What is an Allograft?
An allograft is a tissue transplant between genetically dissimilar members of the same species1. An allograft is different from an autograft, which utilizes tissue from the same individual’s body and is therefore genetically identical. Examples of human allografts include: anterior tibialis tendon, frozen femoral head, freeze dried bone chips, DBM putty, acellular dermis, and amniotic membrane.
What are the Sources of Allografts?
Allografts are made possible through the generous gift of tissue donation after death by individual donors and through family consent. They are obtained after the donor’s death by procurement teams with specialized training in anatomy and surgical techniques to ensure viable soft tissue and bone grafts.
How are they Regulated?
Human tissue products are regulated by the FDA. Most allografts are regulated as Human Cell and Tissue Products (361 HCT/P’s). To qualify as 361 HCT/P, allografts must be considered “minimally manipulated” according to specific criteria under Part 21 CFR 1271.10(a) of the Public Services Health Act.
Allografts that qualify as minimally manipulated human cells and tissues are not required to undergo the same regulatory approval processes as those allografts that are considered medical devices. Examples of 361 HCT/P allografts include the tendon, femoral head, bone chips, dermis, and amniotic membrane mentioned above, but not the DBM putty.
When a tissue product is combined with a carrier, filler, polymer, or other non-human or synthetic ingredient, the combined product is considered more than minimally manipulated by the FDA. These products must obtain FDA 510K Clearance and premarket approval (PMA) like other medical devices. This approval process requires a preclinical study (using animal models) to demonstrate the safety, effectiveness, and equivalence to a similar product already on the market. Examples of allografts that are regulated as medical devices are DBM putties, which combine demineralized bone matrix with bovine or porcine material, or with non-tissue carriers such as carboxymethylcellulose, glycerol, or hyaluronic acid.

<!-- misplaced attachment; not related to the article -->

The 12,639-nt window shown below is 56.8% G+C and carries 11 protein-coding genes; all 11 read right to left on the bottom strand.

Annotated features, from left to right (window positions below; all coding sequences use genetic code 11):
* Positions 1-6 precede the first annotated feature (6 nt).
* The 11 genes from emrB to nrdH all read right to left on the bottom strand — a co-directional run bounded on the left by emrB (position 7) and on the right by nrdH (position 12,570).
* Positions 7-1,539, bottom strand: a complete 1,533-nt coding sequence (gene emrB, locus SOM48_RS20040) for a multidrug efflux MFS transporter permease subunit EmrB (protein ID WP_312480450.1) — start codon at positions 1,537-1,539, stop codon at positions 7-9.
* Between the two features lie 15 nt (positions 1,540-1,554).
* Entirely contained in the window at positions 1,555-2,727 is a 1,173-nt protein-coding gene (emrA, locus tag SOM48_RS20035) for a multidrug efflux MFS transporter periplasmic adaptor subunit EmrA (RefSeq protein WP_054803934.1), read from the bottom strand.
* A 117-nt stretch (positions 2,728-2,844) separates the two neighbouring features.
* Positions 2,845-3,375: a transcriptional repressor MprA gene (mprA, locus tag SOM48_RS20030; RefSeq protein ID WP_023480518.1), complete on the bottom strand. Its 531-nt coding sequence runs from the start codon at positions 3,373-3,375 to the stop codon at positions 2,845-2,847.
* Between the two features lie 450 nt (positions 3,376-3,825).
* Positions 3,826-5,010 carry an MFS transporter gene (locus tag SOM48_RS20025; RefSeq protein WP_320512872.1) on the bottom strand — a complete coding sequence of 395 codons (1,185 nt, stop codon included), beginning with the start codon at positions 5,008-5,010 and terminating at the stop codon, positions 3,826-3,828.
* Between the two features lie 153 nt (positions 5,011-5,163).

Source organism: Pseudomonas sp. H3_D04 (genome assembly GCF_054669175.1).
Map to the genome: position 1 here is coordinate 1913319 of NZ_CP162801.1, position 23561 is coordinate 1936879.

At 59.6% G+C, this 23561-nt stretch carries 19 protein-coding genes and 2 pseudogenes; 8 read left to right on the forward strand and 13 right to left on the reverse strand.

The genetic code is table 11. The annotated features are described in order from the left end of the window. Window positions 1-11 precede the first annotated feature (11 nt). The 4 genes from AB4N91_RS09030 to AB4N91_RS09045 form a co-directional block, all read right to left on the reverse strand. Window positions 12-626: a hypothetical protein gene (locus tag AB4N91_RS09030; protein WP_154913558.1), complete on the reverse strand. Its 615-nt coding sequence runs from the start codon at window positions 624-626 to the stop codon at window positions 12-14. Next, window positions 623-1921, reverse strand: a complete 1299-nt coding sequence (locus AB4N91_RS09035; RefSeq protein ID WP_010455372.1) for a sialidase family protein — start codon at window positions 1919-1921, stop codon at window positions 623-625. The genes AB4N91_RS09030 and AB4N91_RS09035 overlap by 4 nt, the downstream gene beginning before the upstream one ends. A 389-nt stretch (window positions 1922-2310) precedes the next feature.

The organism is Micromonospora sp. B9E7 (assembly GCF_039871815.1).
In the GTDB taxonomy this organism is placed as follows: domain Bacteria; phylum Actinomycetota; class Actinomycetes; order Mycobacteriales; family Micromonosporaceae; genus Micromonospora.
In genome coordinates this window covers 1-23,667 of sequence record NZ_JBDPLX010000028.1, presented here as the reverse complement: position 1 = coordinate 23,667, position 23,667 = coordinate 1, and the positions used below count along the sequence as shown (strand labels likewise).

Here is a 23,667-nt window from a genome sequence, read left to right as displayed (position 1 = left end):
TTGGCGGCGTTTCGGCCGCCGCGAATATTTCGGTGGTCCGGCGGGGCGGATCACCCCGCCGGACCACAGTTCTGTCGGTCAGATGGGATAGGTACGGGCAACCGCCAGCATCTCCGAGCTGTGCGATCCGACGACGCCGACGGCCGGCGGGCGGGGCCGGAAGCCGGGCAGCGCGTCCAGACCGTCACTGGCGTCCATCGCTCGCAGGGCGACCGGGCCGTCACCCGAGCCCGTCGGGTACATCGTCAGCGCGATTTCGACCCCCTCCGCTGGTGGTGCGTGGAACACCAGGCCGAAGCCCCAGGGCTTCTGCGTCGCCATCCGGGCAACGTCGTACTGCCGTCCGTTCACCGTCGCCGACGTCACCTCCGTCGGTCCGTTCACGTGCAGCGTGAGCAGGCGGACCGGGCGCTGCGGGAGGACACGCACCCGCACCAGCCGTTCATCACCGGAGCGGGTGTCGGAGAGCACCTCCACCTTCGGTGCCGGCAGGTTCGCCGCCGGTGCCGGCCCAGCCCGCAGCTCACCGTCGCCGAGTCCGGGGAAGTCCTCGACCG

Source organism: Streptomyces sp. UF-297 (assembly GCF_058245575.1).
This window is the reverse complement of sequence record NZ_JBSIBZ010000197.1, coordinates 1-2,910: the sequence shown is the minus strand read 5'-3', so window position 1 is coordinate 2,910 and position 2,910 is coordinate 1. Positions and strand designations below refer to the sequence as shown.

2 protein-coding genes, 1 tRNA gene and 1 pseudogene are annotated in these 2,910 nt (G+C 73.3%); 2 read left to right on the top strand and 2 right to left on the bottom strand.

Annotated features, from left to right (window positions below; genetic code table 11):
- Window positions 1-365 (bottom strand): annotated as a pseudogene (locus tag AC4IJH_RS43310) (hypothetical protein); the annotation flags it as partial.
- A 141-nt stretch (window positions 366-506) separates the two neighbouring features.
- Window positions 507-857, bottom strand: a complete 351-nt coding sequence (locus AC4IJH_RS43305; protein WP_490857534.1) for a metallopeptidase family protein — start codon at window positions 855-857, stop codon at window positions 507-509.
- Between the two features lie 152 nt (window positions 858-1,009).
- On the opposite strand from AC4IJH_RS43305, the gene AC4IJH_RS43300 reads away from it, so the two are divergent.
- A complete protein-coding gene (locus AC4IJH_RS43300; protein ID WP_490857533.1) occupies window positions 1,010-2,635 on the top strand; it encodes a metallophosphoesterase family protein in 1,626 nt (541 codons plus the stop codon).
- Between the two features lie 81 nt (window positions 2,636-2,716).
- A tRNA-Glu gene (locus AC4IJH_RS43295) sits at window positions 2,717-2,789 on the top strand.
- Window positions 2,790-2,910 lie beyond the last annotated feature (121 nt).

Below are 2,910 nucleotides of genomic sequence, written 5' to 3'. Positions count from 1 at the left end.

What are the Surgical Uses of Allografts?
Allografts are used for the repair, reconstruction, supplementation, or replacement of a recipient’s cells and tissues. For allografts to qualify as 361 HCT/P’s according to the FDA, the human cell or tissue product must perform the same basic function or set of functions in the recipient as in the donor, also known as “homologous use.” For example, tendons used for ACL reconstruction act as a connector in the recipient, as they did in the donor; connecting muscles to bones in the case of tendons is homologous to the function of connecting two bones, as ligaments do. In the same way, acellular dermis used for breast reconstruction acts as a soft tissue replacement, maintaining the same basic function as the original donor tissue.
Each year there are more than 1.75 million allografts performed in the United States from more than 30,000 donors.2 Since allografts were adopted into modern medicine 150 years ago, they have found increasing and widespread usage in a variety of medical fields, improving surgical outcomes and the quality of life of patients.
Tissue banks play a vital role, making it possible to perform life-saving, function-preserving medical transplants. Charged with qualifying donors and preparing and processing tissues for transplant, tissue banks must operate in a way that ensures the quality and safety of allografts.
But how do you know if you are working with a quality tissue bank? How can you tell if your tissue bank is adhering to the industry’s highest standards? What are some of those standards?
Get the answers in this post: Tissue Banks: Standards and Accreditation